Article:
Novel Alkylating Derivatives of Chloramphenicol Suitable for Topical Treatment of Dermal Neoplasms

Aims: To evaluate the efficacy of two alkylating structural analogues of chloramphenicol that have potential for application for treatment of dermal sited neoplasms.

Study Design: Two compounds have been shown to alkylate guanosine-5’-diphosphate (GDP) at physiological conditions. These same compounds are evaluated for dermal penetration based on Kp and compared to other alkylating agents applied for treatment of skin cancer.

Place and Duration of Study: University of Nebraska, Omaha Nebraska from December 2013 to May 2014 and March to August of 2002.

Methodology: Two analogues of chloramphenicol were synthesized and shown to alkylate GDP at pH  7.4  and  37ºC. Various pharmacological properties  of  these  two  analogues,  such  as  Log  P, molecular weight, polar surface area, etc, were determined and compared.  The dermal permeability coefficient  Kp  was  determined  for  two  analogues  based  on  their  molecular  weight  and  partition coefficient Log P. The numerical values of Kp were used to prediction of the distance each analogue is expected to travel in penetration of a dermal barrier. Result was plotted and compared to the anticancer agent’s carmustine, mustargen, and 5-fluorouracil. Evaluationof the analogues included findings of previous studies.  

Results: Two analogues of chloramphenicol alkylate sites on GDP. The properties of compound 1 and compound 2 were determined and when compared to the parent structure chloramphenicol were found  tohave  favorable  drug  likeness. Values  of  Log  P and permeability coefficient Kp  for compounds 1 and 2 are; 3.343, 3.312, 0.00244 cm/hour, 0.000768 cm/hour, respectively.  Values of Kp for both compound 1 and 2 were greater than that of chloramphenicol at 0.000131 cm/hour. Plots of skin penetration showed compounds 1 and 2 to be superior to 5-fluorouracil.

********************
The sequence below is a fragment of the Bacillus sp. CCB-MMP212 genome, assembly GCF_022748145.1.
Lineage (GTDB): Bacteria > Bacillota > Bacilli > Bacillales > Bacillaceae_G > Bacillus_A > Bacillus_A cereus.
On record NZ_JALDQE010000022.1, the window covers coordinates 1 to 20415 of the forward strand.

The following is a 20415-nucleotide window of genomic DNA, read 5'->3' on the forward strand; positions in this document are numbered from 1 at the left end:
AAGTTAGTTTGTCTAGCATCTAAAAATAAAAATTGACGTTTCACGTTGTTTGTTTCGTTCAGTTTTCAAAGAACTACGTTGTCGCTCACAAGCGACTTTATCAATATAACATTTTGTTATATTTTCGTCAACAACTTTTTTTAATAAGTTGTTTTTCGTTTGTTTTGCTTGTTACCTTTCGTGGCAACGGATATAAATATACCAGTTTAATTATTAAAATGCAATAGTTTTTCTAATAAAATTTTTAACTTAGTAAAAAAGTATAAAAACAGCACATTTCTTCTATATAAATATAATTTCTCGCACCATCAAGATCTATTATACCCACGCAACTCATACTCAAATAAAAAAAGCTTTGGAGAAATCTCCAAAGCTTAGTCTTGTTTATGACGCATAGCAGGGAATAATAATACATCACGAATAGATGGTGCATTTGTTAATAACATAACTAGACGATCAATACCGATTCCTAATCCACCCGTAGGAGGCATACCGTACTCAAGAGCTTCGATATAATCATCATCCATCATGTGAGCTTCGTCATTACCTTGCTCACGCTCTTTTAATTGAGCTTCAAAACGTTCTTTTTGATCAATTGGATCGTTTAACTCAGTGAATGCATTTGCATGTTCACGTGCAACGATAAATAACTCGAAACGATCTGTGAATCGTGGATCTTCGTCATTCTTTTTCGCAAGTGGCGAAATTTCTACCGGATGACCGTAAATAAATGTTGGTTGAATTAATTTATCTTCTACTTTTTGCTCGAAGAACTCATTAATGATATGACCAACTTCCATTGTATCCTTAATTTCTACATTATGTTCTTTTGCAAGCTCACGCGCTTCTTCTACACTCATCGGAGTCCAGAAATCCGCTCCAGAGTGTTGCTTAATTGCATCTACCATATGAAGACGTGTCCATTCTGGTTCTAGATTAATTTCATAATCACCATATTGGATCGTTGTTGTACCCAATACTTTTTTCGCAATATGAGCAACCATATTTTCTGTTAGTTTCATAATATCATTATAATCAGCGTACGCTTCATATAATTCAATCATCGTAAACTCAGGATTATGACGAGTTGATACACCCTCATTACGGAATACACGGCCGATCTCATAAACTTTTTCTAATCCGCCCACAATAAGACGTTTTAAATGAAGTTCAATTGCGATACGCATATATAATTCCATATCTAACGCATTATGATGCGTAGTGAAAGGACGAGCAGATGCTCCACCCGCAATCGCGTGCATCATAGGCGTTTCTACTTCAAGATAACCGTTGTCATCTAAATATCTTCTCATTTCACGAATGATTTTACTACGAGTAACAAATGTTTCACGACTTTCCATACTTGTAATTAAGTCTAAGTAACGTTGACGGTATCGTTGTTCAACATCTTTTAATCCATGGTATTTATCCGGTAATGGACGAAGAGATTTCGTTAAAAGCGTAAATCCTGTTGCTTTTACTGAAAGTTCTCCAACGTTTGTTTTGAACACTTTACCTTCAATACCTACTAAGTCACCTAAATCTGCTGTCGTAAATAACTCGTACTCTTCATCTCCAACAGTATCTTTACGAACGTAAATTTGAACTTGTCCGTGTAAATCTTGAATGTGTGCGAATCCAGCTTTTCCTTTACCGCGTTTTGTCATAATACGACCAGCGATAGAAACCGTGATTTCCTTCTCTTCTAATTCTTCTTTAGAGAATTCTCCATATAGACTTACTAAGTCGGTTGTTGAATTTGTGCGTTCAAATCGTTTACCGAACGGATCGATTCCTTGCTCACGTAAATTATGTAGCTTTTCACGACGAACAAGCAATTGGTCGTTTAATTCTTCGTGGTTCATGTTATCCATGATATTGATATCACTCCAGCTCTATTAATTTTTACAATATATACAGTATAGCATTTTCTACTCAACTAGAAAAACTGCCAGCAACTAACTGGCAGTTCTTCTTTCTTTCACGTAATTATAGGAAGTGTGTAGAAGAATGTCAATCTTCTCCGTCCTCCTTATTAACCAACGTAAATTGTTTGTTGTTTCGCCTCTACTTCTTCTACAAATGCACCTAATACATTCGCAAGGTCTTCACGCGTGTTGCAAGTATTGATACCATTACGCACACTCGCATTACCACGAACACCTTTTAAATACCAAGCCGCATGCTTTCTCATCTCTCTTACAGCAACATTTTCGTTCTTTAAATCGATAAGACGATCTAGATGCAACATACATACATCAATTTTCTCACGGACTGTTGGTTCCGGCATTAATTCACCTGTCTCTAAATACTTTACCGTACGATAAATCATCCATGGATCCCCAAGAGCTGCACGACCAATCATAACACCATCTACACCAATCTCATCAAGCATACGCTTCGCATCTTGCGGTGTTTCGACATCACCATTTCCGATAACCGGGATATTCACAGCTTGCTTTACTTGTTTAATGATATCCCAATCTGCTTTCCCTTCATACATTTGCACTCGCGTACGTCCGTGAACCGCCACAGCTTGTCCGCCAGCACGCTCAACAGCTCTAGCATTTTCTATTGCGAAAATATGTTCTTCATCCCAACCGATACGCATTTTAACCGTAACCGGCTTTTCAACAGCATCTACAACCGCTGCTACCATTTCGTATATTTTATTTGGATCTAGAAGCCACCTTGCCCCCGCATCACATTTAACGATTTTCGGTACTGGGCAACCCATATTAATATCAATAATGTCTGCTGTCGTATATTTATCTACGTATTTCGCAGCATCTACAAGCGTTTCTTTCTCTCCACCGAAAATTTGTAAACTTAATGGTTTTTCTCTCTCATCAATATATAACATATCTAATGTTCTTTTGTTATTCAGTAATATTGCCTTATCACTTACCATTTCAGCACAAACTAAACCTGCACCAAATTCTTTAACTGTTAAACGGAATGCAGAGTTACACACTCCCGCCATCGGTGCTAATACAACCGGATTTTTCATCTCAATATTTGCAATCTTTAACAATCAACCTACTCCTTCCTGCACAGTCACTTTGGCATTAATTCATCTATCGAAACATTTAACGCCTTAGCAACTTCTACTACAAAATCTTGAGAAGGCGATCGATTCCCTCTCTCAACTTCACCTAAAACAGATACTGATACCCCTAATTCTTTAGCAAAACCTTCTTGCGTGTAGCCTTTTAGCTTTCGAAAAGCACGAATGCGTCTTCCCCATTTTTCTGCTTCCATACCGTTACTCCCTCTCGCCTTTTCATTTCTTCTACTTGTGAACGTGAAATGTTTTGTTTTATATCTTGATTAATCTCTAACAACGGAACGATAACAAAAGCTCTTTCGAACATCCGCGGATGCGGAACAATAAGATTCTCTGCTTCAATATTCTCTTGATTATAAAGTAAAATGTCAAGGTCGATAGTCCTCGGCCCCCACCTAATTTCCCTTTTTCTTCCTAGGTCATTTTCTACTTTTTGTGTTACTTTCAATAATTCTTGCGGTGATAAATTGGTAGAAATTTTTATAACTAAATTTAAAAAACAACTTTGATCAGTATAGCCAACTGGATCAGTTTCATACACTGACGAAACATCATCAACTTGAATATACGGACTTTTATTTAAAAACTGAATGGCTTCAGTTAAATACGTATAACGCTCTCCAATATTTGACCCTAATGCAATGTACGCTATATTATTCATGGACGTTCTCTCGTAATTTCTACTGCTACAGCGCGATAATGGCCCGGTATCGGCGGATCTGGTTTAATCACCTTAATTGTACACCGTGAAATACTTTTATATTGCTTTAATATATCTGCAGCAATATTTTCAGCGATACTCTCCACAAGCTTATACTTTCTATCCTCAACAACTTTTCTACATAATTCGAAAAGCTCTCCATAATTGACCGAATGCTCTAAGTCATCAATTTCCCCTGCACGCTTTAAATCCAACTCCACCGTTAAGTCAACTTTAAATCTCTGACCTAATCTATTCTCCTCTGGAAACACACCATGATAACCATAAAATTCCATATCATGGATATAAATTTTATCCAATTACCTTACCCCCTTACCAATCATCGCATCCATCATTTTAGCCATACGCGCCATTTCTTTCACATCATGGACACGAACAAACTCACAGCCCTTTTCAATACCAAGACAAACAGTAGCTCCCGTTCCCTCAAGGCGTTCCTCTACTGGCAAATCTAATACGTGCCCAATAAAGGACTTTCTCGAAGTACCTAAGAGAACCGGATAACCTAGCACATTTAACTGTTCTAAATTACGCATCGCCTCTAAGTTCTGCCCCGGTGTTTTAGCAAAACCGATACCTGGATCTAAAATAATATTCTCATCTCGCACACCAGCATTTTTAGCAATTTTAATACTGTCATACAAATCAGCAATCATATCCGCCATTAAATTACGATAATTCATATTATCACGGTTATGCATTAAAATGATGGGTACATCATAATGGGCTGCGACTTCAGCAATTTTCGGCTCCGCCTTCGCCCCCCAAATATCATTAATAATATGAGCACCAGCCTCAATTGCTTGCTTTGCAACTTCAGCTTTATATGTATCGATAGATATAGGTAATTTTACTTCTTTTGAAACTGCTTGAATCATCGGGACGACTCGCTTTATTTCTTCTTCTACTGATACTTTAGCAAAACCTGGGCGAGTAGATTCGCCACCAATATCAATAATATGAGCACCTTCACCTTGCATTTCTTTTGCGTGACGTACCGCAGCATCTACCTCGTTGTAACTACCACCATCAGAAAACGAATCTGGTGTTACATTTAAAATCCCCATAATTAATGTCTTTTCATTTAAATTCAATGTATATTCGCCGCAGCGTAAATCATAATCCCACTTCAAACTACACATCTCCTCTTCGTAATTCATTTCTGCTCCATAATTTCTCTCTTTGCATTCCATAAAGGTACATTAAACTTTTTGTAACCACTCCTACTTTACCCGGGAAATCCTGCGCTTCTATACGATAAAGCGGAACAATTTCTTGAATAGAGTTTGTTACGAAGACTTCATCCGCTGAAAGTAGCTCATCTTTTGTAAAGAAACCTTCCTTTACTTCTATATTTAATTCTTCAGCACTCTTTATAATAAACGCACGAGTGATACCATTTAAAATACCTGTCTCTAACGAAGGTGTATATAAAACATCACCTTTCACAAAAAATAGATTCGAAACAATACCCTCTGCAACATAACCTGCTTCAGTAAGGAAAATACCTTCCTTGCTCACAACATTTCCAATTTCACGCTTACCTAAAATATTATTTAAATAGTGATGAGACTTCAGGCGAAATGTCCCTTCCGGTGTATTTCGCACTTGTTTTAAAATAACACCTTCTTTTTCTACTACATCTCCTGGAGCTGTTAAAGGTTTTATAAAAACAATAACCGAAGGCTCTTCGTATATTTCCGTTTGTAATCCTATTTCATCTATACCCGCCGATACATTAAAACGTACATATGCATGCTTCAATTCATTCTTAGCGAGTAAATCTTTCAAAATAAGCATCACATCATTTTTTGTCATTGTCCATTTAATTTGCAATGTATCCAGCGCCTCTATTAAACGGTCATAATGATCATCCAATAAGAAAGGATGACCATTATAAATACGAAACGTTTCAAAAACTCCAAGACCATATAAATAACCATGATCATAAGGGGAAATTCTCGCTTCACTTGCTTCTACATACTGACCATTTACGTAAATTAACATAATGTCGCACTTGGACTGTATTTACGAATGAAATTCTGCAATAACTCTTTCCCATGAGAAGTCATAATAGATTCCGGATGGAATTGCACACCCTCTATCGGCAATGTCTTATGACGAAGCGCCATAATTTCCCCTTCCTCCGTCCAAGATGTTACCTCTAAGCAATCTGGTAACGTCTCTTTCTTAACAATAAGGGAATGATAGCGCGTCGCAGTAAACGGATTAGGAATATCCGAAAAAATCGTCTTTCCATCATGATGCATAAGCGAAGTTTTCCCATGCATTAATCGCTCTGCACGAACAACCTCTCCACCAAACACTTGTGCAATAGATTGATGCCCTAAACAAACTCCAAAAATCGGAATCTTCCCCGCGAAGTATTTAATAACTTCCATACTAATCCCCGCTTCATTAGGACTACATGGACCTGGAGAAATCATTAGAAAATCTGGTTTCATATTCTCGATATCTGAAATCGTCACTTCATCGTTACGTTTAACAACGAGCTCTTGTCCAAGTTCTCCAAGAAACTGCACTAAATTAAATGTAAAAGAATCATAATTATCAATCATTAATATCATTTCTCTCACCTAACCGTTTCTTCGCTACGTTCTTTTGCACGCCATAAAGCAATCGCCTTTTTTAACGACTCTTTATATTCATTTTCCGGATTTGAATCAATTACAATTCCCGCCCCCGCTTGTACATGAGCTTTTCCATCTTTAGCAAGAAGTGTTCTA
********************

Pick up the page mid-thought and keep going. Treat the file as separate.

Conclusion: Analogues 1 and 2 were shown to have alkylation activity and properties suitable for drug likeness. Both compounds have high penetration rates of dermal layers. The pharmaceutical properties  of  two  structural  analogues  of  the  antibiotic chloramphenicol  were  determined  and analyzed for potential of topical administration. Compound 1 and compound 2 were both shown in previous  studies  to  alkylate  guanosine-5’-diphosphate,  amino  acids,  and  p-chloroaniline.  Both analogues  1  and  2  possess  alkyl  chloride  substituents  in  place  of  hydroxyl  groups  found  on chloramphenicol. Dermal permeability coefficient Kp of analogue 1 (0.00244 cm/hour) is greater than Kp for carmustine, Mustargen, and 5-fluorouracil.  Analogue 2 value of Kp (0.000768 cm/hour) is greater than Kp for anticancer drug 5-fluorouracil.  The diffusion coefficient D for analogue 1 and 2 are competitive with those of carmustine, Mustargen, and 5-fluorouracil. Aqueous solubility of analogues 1 and 2 are considerably lower than for chloramphenicol, which is consistent with the much larger Log P values for 1 and 2. Plots of distance traveled, based on their values of Kp, showed that compound 1 moves further than carmustine, Mustargen, and 5-fluorouracil. Compound 2 still travels further than chloramphenicol and anticancer agent 5-fluorouracil. These results strongly support the potential of compound 1 and 2 as effective topical agents in treatment of skin neoplasms and mycosis fungoides.

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